A DEVELOPER has given campaigners battling to save an historic Penrith pottery the chance to buy it for £250k after they offered to help find a buyer.

Earlier this year Eden District Council green-lighted proposals for the 19th century Wetheriggs Pottery and surrounding land, in the hamlet of Clifton Dykes, to be converted into five homes, the heritage site has been closed since 2008.

The furious campaigners had launched a petition which got nearly 4,500 signatures.

Site owner Neil Le-Sage, from Stoneswood Developments Ltd, offered to sell the site in February after campaigner Russell Ackerman, a professional potter from Lancaster sent him an open letter.

In it he wrote: “Over the last few months we have managed to raise awareness with thousands of people about the redevelopment of Wetheriggs Pottery, many of whom are professionally involved in the pottery and heritage sectors.

He added: “If you chose to offer the site for sale our Save Wetheriggs Pottery campaign is currently in a position to reach a large number of potential buyers.

“We have always publicly stated our belief that if you, or Eden district council, had known more about Wetheriggs history and it’s cultural importance to the community you would not have invested in the proposition.

“We have illustrated, to both yourselves and the wider public, through our various Facebook posts some of the rich history and future potential of this unique country pottery with the intention of showing what would be lost if you proceed.

“We are hoping that you make the right moral decision and choose not proceed with your redevelopment plans.”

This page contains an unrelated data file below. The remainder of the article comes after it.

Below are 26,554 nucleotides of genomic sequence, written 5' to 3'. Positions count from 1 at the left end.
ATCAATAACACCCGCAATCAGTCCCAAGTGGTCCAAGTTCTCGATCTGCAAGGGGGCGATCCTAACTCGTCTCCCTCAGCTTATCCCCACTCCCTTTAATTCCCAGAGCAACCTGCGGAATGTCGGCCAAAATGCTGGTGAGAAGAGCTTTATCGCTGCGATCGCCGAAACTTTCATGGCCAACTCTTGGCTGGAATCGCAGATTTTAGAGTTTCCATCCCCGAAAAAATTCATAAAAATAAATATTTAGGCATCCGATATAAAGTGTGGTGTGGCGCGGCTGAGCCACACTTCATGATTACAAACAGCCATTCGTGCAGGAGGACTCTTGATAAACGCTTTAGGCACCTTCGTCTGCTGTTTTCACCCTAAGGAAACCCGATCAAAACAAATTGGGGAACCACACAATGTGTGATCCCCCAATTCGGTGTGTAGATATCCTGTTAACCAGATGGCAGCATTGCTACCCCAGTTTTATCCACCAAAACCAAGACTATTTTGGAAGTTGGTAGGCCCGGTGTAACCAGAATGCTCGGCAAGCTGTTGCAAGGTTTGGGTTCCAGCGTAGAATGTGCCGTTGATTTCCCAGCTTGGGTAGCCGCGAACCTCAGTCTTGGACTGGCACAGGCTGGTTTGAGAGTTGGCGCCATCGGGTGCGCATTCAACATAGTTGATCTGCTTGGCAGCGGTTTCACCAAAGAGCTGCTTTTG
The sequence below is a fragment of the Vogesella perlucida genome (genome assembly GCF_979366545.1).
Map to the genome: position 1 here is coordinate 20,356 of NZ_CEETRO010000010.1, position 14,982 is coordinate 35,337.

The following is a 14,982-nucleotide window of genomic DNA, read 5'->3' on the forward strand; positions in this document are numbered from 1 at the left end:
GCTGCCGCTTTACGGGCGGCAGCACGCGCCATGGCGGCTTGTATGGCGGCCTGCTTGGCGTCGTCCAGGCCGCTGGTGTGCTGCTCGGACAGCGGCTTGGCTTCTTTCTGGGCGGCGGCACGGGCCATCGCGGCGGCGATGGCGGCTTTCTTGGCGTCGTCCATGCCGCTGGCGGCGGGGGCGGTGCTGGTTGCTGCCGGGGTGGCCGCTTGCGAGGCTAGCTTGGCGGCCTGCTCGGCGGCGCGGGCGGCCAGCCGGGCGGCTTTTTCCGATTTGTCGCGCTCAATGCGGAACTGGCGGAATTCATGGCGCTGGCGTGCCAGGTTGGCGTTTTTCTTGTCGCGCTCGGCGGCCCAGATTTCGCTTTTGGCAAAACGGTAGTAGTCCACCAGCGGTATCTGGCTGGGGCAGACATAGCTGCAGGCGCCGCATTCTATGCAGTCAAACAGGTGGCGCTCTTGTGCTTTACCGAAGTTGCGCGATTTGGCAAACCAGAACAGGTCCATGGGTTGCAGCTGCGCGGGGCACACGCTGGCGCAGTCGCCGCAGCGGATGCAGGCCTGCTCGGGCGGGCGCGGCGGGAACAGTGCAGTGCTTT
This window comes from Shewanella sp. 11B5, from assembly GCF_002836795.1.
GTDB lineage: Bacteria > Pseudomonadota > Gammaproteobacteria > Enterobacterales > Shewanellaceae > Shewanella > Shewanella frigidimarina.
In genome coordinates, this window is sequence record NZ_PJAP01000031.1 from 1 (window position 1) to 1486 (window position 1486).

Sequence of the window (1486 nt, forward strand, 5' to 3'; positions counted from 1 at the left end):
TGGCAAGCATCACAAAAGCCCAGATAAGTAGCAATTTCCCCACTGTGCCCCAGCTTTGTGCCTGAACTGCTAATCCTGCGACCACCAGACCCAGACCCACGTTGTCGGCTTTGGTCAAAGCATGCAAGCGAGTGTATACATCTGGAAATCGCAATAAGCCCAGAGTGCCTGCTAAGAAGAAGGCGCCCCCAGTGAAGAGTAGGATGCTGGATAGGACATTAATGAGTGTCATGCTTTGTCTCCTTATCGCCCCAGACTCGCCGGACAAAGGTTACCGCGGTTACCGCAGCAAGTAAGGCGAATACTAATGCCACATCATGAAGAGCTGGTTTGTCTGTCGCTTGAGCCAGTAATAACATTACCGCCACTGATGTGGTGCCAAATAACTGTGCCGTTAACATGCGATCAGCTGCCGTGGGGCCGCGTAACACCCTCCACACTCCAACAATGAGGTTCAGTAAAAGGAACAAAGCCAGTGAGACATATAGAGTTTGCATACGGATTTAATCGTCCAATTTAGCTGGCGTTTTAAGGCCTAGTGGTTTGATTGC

In response Mr Le-Sage said: “We purposefully housed all of the listed buildings of historical importance into the envelope of one large plot, with its own private entrance.

“This ensures the continuity of the site whilst maintaining its historical value and giving it independence from the new residential scheme.

“Our intentions were always to bring together the listed aspects of the site as the previous planning approval split everything into different holiday apartments which would have destroyed the essence of the buildings.

“We have asked our agent to find someone suitable for the house and we always imagined that it would be someone who understood the history of the buildings and embraced its national interest.

“We do have applicants interested in it when completed. However, we are at an early stage and yet to determine a price point for the completed property.

“If you are genuinely interested in purchasing the site ‘as it is’ we are happy to give you the opportunity to buy it for £250k.”

He said campaigners should contact David Britton Estates, in Penrith, to discuss it.